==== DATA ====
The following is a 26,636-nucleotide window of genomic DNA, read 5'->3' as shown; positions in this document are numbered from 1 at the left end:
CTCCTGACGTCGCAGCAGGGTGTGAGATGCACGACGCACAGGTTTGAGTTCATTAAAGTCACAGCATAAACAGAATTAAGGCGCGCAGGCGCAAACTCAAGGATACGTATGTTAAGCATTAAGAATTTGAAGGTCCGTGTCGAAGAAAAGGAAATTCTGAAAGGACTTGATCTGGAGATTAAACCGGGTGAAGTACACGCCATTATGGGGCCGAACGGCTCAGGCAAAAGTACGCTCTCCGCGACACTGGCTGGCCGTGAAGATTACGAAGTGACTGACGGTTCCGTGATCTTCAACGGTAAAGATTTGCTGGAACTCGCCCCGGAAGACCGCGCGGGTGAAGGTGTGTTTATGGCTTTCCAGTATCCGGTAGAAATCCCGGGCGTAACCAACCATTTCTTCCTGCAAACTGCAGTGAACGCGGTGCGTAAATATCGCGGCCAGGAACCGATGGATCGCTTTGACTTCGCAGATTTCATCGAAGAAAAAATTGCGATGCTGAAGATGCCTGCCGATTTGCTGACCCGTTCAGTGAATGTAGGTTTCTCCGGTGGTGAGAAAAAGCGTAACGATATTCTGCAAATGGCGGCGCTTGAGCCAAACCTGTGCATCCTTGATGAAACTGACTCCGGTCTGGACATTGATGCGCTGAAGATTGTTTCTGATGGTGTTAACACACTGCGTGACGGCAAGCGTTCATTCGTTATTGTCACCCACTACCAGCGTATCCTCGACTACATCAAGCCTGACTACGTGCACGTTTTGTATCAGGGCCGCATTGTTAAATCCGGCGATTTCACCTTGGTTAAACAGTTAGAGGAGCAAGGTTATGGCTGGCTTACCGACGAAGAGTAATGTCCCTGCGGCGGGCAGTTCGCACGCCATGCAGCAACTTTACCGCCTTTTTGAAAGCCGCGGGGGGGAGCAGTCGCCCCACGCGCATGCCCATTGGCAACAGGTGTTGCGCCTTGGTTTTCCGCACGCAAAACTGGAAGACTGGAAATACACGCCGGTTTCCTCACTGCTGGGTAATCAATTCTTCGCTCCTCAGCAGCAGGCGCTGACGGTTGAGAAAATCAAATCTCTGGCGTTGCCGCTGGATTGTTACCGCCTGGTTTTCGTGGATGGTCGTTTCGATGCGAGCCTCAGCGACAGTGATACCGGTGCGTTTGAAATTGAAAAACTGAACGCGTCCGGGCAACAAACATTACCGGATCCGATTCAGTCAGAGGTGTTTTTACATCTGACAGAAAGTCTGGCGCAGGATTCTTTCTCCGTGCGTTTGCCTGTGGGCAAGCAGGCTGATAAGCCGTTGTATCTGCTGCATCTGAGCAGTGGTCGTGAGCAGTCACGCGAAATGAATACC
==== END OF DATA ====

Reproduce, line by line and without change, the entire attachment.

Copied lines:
The following is a 26,636-nucleotide window of genomic DNA, read 5'->3' as shown; positions in this document are numbered from 1 at the left end:
CTCCTGACGTCGCAGCAGGGTGTGAGATGCACGACGCACAGGTTTGAGTTCATTAAAGTCACAGCATAAACAGAATTAAGGCGCGCAGGCGCAAACTCAAGGATACGTATGTTAAGCATTAAGAATTTGAAGGTCCGTGTCGAAGAAAAGGAAATTCTGAAAGGACTTGATCTGGAGATTAAACCGGGTGAAGTACACGCCATTATGGGGCCGAACGGCTCAGGCAAAAGTACGCTCTCCGCGACACTGGCTGGCCGTGAAGATTACGAAGTGACTGACGGTTCCGTGATCTTCAACGGTAAAGATTTGCTGGAACTCGCCCCGGAAGACCGCGCGGGTGAAGGTGTGTTTATGGCTTTCCAGTATCCGGTAGAAATCCCGGGCGTAACCAACCATTTCTTCCTGCAAACTGCAGTGAACGCGGTGCGTAAATATCGCGGCCAGGAACCGATGGATCGCTTTGACTTCGCAGATTTCATCGAAGAAAAAATTGCGATGCTGAAGATGCCTGCCGATTTGCTGACCCGTTCAGTGAATGTAGGTTTCTCCGGTGGTGAGAAAAAGCGTAACGATATTCTGCAAATGGCGGCGCTTGAGCCAAACCTGTGCATCCTTGATGAAACTGACTCCGGTCTGGACATTGATGCGCTGAAGATTGTTTCTGATGGTGTTAACACACTGCGTGACGGCAAGCGTTCATTCGTTATTGTCACCCACTACCAGCGTATCCTCGACTACATCAAGCCTGACTACGTGCACGTTTTGTATCAGGGCCGCATTGTTAAATCCGGCGATTTCACCTTGGTTAAACAGTTAGAGGAGCAAGGTTATGGCTGGCTTACCGACGAAGAGTAATGTCCCTGCGGCGGGCAGTTCGCACGCCATGCAGCAACTTTACCGCCTTTTTGAAAGCCGCGGGGGGGAGCAGTCGCCCCACGCGCATGCCCATTGGCAACAGGTGTTGCGCCTTGGTTTTCCGCACGCAAAACTGGAAGACTGGAAATACACGCCGGTTTCCTCACTGCTGGGTAATCAATTCTTCGCTCCTCAGCAGCAGGCGCTGACGGTTGAGAAAATCAAATCTCTGGCGTTGCCGCTGGATTGTTACCGCCTGGTTTTCGTGGATGGTCGTTTCGATGCGAGCCTCAGCGACAGTGATACCGGTGCGTTTGAAATTGAAAAACTGAACGCGTCCGGGCAACAAACATTACCGGATCCGATTCAGTCAGAGGTGTTTTTACATCTGACAGAAAGTCTGGCGCAGGATTCTTTCTCCGTGCGTTTGCCTGTGGGCAAGCAGGCTGATAAGCCGTTGTATCTGCTGCATCTGAGCAGTGGTCGTGAGCAGTCACGCGAAATGAATACC